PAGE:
Friday, August 19, 2011
Keen red clover growers, BGS past president John Downes and son Tim hosted a Profiting from Red Clover special interest day for the society, sponsored by SilAC.
The red clover day, which should appeal to those growing the crop now and those considering growing it for the first time, will be held on September 14th at the Longnor Village Hall and the Downes' farm in Shropshire.
They have been growing the crop for 12 years on the farm which is run organically. They are keen on the crops' nutritional benefits, as well as the effect on soil structure and ability to fix nitrogen.
"The plant itself has a deep tap root, which really benefits soil structure," says John. "It is also drawing nutrients from lower down in the soil than grass and white clover. This year it has shown its ability to yield well in dry conditions on our dry soils.
"Leys remain productive on the farm for three years, and may stay down for a further year when the red clover content remains strong.
"For the dairy herd, it's mixed with other silage in the clamp increasing the protein of the ration, saving on purchased concentrate costs. It's certainly increasing yield from forage in winter, compared with grass silage alone. And, our Aberdeen Angus beef cattle can be finished without concentrate on red clover silage."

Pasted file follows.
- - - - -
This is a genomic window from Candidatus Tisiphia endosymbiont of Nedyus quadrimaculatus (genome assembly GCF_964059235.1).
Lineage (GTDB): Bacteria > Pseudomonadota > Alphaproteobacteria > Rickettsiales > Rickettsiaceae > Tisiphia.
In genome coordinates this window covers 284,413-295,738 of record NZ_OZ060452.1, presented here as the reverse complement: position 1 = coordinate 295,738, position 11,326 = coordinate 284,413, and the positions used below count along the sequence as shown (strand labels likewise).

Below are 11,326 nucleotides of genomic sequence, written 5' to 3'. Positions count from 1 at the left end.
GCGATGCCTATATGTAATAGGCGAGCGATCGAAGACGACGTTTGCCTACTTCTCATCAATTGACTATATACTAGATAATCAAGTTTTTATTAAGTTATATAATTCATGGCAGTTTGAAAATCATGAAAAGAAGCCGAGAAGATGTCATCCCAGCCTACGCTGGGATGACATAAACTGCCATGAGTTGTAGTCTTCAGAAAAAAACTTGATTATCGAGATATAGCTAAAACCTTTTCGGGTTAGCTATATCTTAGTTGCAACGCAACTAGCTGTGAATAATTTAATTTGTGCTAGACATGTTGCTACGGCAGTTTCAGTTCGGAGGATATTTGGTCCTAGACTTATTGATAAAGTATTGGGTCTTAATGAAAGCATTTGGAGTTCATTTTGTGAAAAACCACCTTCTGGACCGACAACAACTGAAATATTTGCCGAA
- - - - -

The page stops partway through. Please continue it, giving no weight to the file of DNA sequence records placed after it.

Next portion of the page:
Other speakers have been lined up for the morning session (see above), to provide valuable information on everything from how to grow a good crop to how to make the best possible silage from it.
10.00am Registration - at Longnor Village Hall
10.30am Why we grow red clover
John Downes, BGS past president and meeting host farmer
11.00am Understanding nutrient requirements and availability
George Fisher, BGS project manager
11.20am Establishing red clover - why it goes wrong and how to get it right
Helen Mathieu, BGS Trustee and British Seed Houses
11.40am Breeding red clovers for future demands
Athole Marshall, IBERS researcher
12.00 Why making high quality red clover silage needs special care
Dave Davies, Silage Solutions Ltd consultant to Silage Advisory Centre (SilAC)
1.30pm Field visit to discuss soil structure, red clover ley lifetime expectations and cropping rotations and to include Rhun Fychan from IBERS Aberystwyth talking about his research findings on silage quality, plus a silage wrapping demonstration.
3.00pm Optional afternoon tea.
Places cost £20 for BGS members and £30 for non-members click here to book now or download the application form. Places must be booked in advance.
BGS is a membership organisation which acts as a communication forum, through events and publications, for the profitable and sustainable use of grass and forage.